With the exceptions of the Trumpeter and Bugler, all other ranks were armed as infantrymen, carrying the SMLE rifle.
The list of Field Company equipment is far too long to detail here, as you might imagine. As an example, the Company had in its care 111 shovels and 107 pickaxes. It also carried a store of sandbags and guncotton charges.
In February and early March 1916 the Division moved to Salisbury Plain. King George V inspected the Division at Bulford on 5 May 1916. The Division was warned in May that it would go on overseas service and entrainment began on the 21st. By 28 May the Division, less the Ammunition Column (which was still at Le Havre), had concentrated in the area of Merville - Gonnehem - Busnes - Thiennes (to the west of Lille and Loos).
The Division then remained in France and Flanders and took part in the following engagements:
The first major action in which the Division was engaged turned out to be an unmitigated disaster. An attack was made on 19 July 1916 at Fromelles, a subsidiary action to the much larger battle taking place further south on the Somme. The Division suffered very heavy casualties for no significant gain and no enemy reserves were diverted from the Somme. Such was the damage to the Division and its reputation that it was not used again other than for holding trench lines until 1917.
The German Retreat to the Hindenburg Line
The 61st was one of the Divisions employed in the cautious pursuit of the enemy, when the Germans carried out a deep withdrawal from the area of the Somme to formidable pre-prepared positions that the British called the Hindenburg Line, in March 1917. On 17 March, it captured Chaulnes and Bapaume.
The battle marked * are phases of the Third Battles of the Ypres
In late August and early September the Division was involved in the efforts to push the line forward at positions around Schuler Farm and Aisne Farm near Kerselaar.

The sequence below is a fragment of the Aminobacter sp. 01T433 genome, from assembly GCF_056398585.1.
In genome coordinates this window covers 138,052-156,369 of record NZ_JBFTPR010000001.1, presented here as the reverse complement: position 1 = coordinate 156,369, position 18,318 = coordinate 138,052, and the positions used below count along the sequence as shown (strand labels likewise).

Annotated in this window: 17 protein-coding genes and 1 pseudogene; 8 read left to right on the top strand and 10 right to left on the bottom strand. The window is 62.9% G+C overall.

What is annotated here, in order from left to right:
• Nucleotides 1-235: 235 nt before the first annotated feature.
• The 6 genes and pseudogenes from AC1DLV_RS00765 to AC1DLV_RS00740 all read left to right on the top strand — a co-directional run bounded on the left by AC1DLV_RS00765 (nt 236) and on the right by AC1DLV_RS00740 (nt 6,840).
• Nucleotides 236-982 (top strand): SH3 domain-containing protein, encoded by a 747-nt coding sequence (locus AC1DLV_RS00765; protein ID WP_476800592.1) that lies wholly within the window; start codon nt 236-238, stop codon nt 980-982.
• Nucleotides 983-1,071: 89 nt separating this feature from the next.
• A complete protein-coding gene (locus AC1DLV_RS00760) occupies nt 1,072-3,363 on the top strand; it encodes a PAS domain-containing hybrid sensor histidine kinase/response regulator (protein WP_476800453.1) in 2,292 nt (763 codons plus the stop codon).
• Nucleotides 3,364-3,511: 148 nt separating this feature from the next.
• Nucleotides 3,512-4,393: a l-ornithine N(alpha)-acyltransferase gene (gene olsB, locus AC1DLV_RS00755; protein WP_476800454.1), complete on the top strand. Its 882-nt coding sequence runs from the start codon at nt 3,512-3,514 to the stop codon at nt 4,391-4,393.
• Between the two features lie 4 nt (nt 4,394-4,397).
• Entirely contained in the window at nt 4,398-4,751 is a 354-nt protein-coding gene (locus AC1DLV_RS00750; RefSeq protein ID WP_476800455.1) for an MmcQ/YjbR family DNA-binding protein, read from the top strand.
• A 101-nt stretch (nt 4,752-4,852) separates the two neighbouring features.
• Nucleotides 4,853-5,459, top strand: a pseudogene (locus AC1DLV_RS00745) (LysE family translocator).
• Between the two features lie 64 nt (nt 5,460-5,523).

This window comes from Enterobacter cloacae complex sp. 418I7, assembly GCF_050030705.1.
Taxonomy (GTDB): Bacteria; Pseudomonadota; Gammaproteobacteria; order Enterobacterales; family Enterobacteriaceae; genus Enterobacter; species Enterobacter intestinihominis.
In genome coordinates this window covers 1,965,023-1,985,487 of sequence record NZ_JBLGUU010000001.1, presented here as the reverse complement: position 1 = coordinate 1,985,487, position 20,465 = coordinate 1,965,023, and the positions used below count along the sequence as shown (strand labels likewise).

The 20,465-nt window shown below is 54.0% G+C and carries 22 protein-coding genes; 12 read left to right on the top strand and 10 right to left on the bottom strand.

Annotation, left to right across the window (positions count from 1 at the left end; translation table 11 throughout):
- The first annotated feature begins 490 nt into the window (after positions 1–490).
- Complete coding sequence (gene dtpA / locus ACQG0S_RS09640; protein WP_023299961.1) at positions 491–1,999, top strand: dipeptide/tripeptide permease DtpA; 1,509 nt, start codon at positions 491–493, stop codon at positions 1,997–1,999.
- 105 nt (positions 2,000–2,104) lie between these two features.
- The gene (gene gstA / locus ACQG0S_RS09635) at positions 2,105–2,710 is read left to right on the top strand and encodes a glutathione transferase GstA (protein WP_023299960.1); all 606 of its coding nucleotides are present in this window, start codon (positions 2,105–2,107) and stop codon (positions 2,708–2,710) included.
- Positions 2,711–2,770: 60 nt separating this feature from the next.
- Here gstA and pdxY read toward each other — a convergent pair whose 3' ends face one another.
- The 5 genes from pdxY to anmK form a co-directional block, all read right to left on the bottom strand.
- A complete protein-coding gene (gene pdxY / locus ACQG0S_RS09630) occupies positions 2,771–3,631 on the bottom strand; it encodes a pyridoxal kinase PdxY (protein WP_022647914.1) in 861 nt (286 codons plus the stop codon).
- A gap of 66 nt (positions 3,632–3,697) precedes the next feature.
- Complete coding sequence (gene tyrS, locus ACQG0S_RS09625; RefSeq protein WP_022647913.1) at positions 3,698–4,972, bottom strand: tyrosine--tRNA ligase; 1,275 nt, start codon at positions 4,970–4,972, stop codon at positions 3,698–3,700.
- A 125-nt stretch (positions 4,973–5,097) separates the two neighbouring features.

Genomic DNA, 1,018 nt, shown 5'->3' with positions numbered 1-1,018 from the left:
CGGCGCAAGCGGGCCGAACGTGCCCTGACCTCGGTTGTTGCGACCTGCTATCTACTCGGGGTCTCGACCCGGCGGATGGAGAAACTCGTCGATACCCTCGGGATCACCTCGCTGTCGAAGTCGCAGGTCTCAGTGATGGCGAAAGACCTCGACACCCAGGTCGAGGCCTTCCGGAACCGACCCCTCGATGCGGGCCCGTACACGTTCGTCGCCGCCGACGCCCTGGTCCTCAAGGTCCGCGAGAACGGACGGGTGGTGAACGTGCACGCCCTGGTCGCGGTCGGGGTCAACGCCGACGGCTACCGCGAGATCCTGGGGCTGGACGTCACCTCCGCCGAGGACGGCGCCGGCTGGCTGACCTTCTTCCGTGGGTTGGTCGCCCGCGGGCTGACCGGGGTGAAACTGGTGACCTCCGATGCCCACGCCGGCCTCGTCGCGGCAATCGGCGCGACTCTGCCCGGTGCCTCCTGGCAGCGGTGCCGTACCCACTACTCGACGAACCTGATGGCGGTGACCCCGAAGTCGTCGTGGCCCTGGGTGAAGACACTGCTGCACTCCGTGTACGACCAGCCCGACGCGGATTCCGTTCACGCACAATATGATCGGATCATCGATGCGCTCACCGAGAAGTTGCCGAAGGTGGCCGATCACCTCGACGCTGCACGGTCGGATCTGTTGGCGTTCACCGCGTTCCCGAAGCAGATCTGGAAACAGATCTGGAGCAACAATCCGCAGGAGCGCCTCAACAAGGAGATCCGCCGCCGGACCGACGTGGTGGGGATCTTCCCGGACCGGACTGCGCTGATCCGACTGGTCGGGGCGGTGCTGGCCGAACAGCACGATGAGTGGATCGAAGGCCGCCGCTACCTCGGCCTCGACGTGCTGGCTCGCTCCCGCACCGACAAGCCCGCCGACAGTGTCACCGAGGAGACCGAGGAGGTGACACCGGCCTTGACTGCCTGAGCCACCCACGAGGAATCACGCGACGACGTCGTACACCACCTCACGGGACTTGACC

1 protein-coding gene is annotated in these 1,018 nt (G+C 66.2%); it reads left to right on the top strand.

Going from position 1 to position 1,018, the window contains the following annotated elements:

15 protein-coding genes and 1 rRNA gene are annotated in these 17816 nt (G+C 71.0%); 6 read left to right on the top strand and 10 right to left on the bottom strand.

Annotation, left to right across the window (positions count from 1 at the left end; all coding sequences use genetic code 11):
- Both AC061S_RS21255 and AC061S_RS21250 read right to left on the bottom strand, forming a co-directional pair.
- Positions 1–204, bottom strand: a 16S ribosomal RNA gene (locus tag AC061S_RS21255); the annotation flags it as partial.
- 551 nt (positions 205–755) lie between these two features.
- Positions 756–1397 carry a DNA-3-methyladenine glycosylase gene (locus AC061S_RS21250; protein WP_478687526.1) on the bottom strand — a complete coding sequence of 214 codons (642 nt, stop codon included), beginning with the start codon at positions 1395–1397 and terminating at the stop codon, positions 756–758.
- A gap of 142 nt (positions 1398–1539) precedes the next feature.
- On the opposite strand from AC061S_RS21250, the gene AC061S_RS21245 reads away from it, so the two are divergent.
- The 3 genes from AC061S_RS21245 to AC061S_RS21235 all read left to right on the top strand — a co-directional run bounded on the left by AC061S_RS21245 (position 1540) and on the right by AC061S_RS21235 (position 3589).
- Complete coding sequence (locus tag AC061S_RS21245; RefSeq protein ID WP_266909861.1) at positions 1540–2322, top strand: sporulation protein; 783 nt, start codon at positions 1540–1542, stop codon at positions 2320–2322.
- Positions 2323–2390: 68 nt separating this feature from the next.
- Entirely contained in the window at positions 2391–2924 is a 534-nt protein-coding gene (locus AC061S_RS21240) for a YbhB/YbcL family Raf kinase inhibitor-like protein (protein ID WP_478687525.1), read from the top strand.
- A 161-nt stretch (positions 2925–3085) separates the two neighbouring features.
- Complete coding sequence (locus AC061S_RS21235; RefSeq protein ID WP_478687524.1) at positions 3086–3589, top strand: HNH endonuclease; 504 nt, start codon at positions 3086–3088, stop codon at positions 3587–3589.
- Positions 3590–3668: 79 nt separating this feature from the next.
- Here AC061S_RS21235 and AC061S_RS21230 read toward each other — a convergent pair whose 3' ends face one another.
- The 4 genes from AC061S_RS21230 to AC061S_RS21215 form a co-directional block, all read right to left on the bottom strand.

The German counter attacks
In late November 1917, the British Third Army made a highly successful attack, using massed tanks for the first time, near C 61st Division was initially held in reserve and was still in the area when the enemy made a determined counterattack on 30 November. The Division was ordered up to reinforce the units under attack in the area of La Vacquerie and for some days was involved in a hard fight to stem the enemy attack.
The battles marked ~ are phases of the First Battles of the Somme 1918
On 21 March 1918, the enemy launched what was intended to be a decisive offensive, attacking the British Fifth and Third Armies on the Somme in overwhelming strength. The 61st (2nd South Midland) Division was holding the forward zone of defences in the area and lost many men as it fought a chaotic but ultimately successful withdrawal back over the Somme crossings over the next ten days. In the initial clash, the South Midland faced three enemy divisions and only began to retire on 22nd March when ordered to do so in consequence of the enemy's progress at other parts of the line.
John William Wilson was killed in action on 22nd March 1918. He is remembered at the Loos memorial.
John William or Willie as he is referred to in the 1911 Census was then 18 years old and employed as a 'general labourer'. All other family details can be found in the previous account relating to his brother Harry.